PLANNING OFFICIALS’ proposed rewrite of the District’s zoning laws has been five years in the making, runs more than 600 pages and covers a gamut of issues. But the only thing people seem to want to talk (or, more accurately, fight) about is parking.

A proposal that would lessen, and in some cases waive, parking requirements for new buildings has created fault lines that make the divide between red and blue America seem shallow. But the city’s top planner has drafted policy based not on ideology but on the practicalities of accommodating both those who want or need to drive and those who opt to go “car-light” or car-free.

Harriet Tregoning, director of the Office of Planning, has gotten pummeled from both sides. The initial proposal from her office to eliminate minimum parking requirements for developers in transit zones was fiercely opposed by residents already irked by the hunt for curbside parking and drivers who saw it as another front in what they say is a war on cars by urban planners who don’t live in the real world. Ms. Tregoning’s recent disclosure that the proposal was being revised so that transit areas, but not an expanded downtown, would still have some parking requirements brought immediate outcry from those who accused her of retreating from smart-growth policies that encourage a more walkable and livable city.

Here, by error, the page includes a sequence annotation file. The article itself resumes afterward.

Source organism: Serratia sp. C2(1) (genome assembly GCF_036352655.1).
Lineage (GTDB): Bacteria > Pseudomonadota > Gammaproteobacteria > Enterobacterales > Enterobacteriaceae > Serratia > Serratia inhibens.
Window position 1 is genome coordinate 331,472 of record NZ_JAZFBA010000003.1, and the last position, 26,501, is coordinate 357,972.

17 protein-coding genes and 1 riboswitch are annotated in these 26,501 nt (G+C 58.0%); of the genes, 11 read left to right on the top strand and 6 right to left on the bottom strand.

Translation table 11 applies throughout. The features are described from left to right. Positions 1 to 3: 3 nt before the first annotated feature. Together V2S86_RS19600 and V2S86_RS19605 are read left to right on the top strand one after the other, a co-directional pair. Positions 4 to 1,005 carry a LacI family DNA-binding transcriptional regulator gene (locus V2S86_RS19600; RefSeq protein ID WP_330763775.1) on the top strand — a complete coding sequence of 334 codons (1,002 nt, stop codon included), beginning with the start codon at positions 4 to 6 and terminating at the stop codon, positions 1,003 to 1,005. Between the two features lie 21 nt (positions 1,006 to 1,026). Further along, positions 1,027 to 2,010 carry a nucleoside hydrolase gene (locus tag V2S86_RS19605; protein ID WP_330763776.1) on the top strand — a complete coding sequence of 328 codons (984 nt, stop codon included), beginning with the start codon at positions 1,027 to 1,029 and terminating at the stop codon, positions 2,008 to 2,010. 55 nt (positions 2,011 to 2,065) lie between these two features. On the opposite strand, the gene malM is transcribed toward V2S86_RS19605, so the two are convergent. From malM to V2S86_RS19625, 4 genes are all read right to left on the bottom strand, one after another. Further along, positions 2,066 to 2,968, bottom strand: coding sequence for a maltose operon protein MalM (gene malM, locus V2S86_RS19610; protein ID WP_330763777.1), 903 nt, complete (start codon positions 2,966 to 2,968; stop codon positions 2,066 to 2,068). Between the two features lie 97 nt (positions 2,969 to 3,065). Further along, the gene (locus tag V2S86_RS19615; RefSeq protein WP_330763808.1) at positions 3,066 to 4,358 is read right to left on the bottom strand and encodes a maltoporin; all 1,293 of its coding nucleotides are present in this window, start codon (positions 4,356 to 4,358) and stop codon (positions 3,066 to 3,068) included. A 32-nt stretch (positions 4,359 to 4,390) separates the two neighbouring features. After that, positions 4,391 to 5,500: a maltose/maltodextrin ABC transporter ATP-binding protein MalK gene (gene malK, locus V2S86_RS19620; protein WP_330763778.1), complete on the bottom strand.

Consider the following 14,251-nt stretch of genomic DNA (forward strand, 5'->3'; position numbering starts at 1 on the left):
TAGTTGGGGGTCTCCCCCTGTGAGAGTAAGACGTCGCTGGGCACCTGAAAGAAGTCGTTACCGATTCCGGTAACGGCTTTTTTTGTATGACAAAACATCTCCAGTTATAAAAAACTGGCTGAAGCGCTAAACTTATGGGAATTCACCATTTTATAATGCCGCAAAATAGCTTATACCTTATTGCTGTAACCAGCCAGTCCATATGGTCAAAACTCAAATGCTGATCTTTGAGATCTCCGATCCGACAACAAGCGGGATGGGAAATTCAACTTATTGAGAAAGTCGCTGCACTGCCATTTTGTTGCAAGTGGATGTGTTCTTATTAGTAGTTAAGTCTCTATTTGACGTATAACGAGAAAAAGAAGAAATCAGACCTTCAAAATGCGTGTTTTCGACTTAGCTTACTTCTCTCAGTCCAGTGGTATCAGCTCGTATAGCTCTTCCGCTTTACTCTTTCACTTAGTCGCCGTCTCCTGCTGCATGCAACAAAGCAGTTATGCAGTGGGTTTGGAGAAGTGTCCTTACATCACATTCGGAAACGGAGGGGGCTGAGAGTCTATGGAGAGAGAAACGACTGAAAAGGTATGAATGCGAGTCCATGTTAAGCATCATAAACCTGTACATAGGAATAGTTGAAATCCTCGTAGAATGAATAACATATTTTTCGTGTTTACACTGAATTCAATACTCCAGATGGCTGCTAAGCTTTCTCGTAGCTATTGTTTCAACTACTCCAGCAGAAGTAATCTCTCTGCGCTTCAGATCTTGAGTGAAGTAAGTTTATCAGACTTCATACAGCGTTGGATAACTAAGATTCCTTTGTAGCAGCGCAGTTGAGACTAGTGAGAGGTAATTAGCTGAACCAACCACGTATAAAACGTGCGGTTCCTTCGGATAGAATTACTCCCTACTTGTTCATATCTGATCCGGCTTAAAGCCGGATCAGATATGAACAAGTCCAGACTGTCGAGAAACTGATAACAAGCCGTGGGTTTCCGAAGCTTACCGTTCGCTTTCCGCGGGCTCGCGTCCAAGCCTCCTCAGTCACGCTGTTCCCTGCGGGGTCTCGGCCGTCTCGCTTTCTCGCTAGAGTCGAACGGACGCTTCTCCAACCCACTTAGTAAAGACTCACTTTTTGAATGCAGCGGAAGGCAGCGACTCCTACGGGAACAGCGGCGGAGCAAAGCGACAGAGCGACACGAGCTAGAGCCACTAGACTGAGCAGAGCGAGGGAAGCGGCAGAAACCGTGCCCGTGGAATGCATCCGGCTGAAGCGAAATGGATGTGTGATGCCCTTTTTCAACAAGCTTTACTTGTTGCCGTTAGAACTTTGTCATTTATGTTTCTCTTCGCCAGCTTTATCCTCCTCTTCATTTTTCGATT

The scaled-back proposal, announced Friday on WAMU-FM, is still being finalized before being submitted to the Zoning Commission, but it appears to strike the right balance by tailoring parking requirements to the needs and nuances of neighborhoods. Existing policies were written more than 50 years ago for a city that envisioned a population of some 900,000 in which virtually everyone would have a car. Today the population is more than 630,000, nearly 40 percent of D.C. households don’t have cars, and there are transportation choices — Metro, D.C. Circulator, Car2Go, Capital Bikeshare — that should be considered and encouraged.

Requiring more parking spaces than necessary not only adds to housing costs but can also result in white elephants, such asthe 1,000-space garage the city built at a cost of $47 million for a Columbia Heights shopping center. It goes mostly unused by shoppers, who tend to use Metro. Not having parking requirements doesn’t mean parking won’t be built; developers can’t ignore the market, and the city will still have discretion to tailor requirements for bigger projects.

Parking can be tough to find in this city. To the extent that encourages people to use alternative transportation, that’s not a bad thing. But not everyone wants or is able — because of geography, family situation or other circumstances — to forgo a car. Neighborhoods are right to demand protection, and visitors should expect to be better accommodated. The city is right to promote a balanced approach.